Furthermore, figures (5 & 6) shows the 95% confidence intervals and standard error (S. E). Using titration method to determine the end points. Phenolphthalein indicator (cm3) Methyl orange indicator (cm3) Table (1) volume of 0. 1MHCl titrated against the carbonate/bicarbonate mixture Calculation (1) Determination of carbonates (CO3-2) levels using the titration and pH indicator methods, values obtained from the table (1) and the derivative curve. CO3-2 + 2HCl H2O + CO2 + 2Cl- (1. 1) From the above equation; 1 mole carbonate (CO3-2) = 2 moles HCl step (1).

1 mole 0. 1MHCl = 1x 10-4 mole HCl = 1/2 x 10-4 mole CO3-2 step (2) Note; 1/2 used is because CO3-2 is half reaction. Therefore, 1ml 0. 1MHCl = 1/2 x 10-4 x 60 = 3mg CO3-2 step (3) (Relative molecular mass of CO3-2 = 60) 1ml 0. 1MHCl = 3mg CO3-2 step (4) Equivalence point for CO3-2 using the titration method = 2. 53ml (2. 53ml is the average value from table (1) phenolphthalein indicator) this means that half CO3-2 = 2. 53 complete CO3-2 used up = 2 x 2. 53 =5. 067ml step (5) Therefore, 3mg x 5. 067ml = 15. 2g CO3-2 in sample step (6) In 1000ml; 15. 2 x 1000/25 = 608mg/l.

Therefore, the value of CO3-2 present = 608mg/l (1. 2) Using the derivative curve value from figure (4); Taking from step (4) above 1ml 0. 1MHCl = 3mg CO3-2 step (4) from the derivative curve, the equivalence point for CO3-2 = 2. 0ml (1/2 CO3-2 reaction) for full reaction CO3-2 = 2 x 2 = 4. 0ml step (7) Therefore, CO3-2 = 3mg x 4. 0ml = 12mg CO3-2 in sample In 1000ml; CO3-2 = 12 x 1000/25 = 480mg/l Therefore, CO3-2 present = 480mg/l (2) Determination of bicarbonate (HCO3-) levels present in the reaction using the titration and pH methods, values obtained from table (1) and the derivative curve.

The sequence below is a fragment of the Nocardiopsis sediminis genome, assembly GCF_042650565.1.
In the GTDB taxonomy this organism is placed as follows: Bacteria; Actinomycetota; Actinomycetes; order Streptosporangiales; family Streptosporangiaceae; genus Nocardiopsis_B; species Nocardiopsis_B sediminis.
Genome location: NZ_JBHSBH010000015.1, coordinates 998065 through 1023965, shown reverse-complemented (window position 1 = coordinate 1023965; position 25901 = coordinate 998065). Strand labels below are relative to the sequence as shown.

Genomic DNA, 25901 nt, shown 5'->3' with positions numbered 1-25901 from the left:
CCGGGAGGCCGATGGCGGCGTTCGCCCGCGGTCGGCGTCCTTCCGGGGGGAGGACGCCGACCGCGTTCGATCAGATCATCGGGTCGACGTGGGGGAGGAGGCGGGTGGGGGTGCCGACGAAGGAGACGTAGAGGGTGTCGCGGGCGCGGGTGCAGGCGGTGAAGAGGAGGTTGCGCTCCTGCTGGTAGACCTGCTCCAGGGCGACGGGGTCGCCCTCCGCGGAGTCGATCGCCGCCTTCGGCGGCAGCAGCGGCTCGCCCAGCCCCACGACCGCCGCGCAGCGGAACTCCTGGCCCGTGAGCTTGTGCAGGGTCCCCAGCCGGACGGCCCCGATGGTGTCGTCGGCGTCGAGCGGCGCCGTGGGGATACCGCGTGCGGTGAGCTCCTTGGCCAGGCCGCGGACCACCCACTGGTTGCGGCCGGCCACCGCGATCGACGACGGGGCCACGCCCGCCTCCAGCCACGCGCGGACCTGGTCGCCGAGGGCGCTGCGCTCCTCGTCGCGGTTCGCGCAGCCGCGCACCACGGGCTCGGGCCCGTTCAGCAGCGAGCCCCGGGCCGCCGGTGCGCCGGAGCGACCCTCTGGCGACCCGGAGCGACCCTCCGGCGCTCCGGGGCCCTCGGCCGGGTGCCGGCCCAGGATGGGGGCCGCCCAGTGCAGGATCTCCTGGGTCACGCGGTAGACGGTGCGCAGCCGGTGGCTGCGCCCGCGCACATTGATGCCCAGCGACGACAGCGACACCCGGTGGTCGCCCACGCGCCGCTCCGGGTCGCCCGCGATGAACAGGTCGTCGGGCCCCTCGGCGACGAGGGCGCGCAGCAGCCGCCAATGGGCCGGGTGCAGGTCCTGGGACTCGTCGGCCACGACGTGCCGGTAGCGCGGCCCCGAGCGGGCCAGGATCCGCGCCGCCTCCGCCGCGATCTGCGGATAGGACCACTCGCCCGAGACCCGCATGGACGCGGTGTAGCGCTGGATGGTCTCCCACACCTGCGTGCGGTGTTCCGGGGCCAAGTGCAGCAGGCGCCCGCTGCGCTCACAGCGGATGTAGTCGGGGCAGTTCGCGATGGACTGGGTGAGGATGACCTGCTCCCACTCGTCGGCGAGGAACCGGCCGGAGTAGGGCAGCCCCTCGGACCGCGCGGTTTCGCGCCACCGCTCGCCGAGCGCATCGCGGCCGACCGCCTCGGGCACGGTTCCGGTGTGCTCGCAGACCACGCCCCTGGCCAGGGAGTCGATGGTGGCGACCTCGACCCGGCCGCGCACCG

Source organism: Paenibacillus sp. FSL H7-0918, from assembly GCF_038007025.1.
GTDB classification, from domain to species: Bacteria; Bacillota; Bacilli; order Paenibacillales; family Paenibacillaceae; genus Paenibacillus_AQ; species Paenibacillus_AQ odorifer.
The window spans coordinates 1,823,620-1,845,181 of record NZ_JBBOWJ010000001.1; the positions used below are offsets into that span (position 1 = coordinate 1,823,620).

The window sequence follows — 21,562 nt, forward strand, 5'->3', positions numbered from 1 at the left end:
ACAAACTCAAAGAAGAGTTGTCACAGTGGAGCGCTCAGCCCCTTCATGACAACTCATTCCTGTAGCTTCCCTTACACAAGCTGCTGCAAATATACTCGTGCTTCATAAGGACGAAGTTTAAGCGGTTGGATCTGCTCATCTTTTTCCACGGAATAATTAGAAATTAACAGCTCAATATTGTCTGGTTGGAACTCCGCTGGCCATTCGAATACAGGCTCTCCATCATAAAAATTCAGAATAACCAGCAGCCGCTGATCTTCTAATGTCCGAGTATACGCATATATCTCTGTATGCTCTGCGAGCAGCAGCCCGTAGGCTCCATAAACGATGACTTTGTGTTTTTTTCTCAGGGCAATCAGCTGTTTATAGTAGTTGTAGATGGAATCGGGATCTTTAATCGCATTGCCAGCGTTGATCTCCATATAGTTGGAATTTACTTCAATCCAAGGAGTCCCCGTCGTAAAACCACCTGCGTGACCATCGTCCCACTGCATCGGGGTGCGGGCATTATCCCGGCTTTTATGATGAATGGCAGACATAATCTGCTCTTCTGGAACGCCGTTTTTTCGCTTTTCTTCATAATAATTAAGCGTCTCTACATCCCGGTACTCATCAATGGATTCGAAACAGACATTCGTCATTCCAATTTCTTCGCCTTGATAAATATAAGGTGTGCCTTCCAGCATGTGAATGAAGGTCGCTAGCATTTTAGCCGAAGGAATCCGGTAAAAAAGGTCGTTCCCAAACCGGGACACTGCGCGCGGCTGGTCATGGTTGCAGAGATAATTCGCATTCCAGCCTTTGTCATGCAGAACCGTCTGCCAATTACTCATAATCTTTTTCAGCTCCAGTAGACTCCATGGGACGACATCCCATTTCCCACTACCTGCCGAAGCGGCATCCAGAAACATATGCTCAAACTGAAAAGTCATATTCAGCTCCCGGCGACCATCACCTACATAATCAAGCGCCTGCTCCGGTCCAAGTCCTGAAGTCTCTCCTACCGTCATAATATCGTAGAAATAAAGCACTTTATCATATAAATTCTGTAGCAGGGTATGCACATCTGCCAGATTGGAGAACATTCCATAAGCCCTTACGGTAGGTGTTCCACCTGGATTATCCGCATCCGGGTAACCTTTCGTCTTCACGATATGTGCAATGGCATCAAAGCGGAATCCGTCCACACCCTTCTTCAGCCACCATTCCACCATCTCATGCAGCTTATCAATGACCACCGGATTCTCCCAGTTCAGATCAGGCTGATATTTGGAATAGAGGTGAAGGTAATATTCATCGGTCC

HCO3- + HCl H2O + CO2 + 2Cl- (2. 1) From the above equation 1ml 0. 1MHCl = 1x 10-4 mole HCl step (1. 1) Therefore, 1x 10-4 mole HCl = 1 x 10-4 x 61 = 6. 1mg HCO3- step (2. 1) The equivalence point using the titration method = 9. 567ml (9. 567ml is the average value from table (1) methyl orange indicator) full amount used up is given by this equation; Y – 2X Where; Y = HCO3- equivalence point = 9. 567ml 2X = full CO3-2 equivalence point = 5. 067ml Therefore, the full amount used = 9. 567 – 5. 067 = 4. 5ml Therefore, 6. 1 x 4. 5 = 27. 45mg HCO3- in sample In 1000ml; HCO3- = 27. 45 x 1000/25 = 1098mg/l.

Therefore, HCO3- present = 1098mg/l (2. 1) Using the derivative curve value from figure (4); Taking the values from st.ep .(2. 1) 1x 10-4 mole HCl = 1 x 10-4 x 61 = 6. 1mg HCO3- step (2. 1) the equivalence point from the derivative curve = 9. 3ml full amount used up is given by this equation; Y – 2X Where; Y = HCO3- equivalence point = 9. 3ml 2X = full CO3-2 equivalence point = 4. 0ml Therefore, the full amount used = 9. 3 – 4. 0 = 5. 3ml We then have; 6. 1 x 5. 3 = 32. 33mg HCO3- in sample In 1000ml; HCO3- = 32. 33 x 1000/25 = 1293. 2mg/l Therefore, HCO3- present = 1293. 2mg/l Derivative curve values.

CO3-2 (Phenolphthalein indicator) mg/l 608 480 HCO3- (Methyl orange indicator) mg/l 1098 1293. 2 One-Sample T: pH Test of mu = 95 vs not = 95 Variable N Mean StDev SE Mean 95% CI T P pH 38 6. 10395 2. 29270 0. 37192 (5. 35036, 6. 85754) -239. 02 0. 000 Descriptive Statistics: pH X, pH Y Variable meter N N* Mean SE Mean StDev Minimum Q1 Median Q3 pH X A 5 Variable meter Maximum pH X A 2.

800 D 2. 700 pH Y A 9. 200 Discussion Carbonate – bicarbonate system is the most significant in buffering of rivers, lake and ocean. The experiment looked at the measurement of alkalinity using the titration and pH indicator methods, figure (1), shows the relationship between the volumes of acid used (0. 1MHCl) against measured pH values. An increase in the volume of 0. 1MHCl, there is a corresponding decrease in H+ in the solution. Points A – B is the carbonate (CO3-2 ) buffer zone, points C – D is the bicarbonate (HCO3- ) buffer zone and points E – F is where carbon dioxide (CO2 (g)).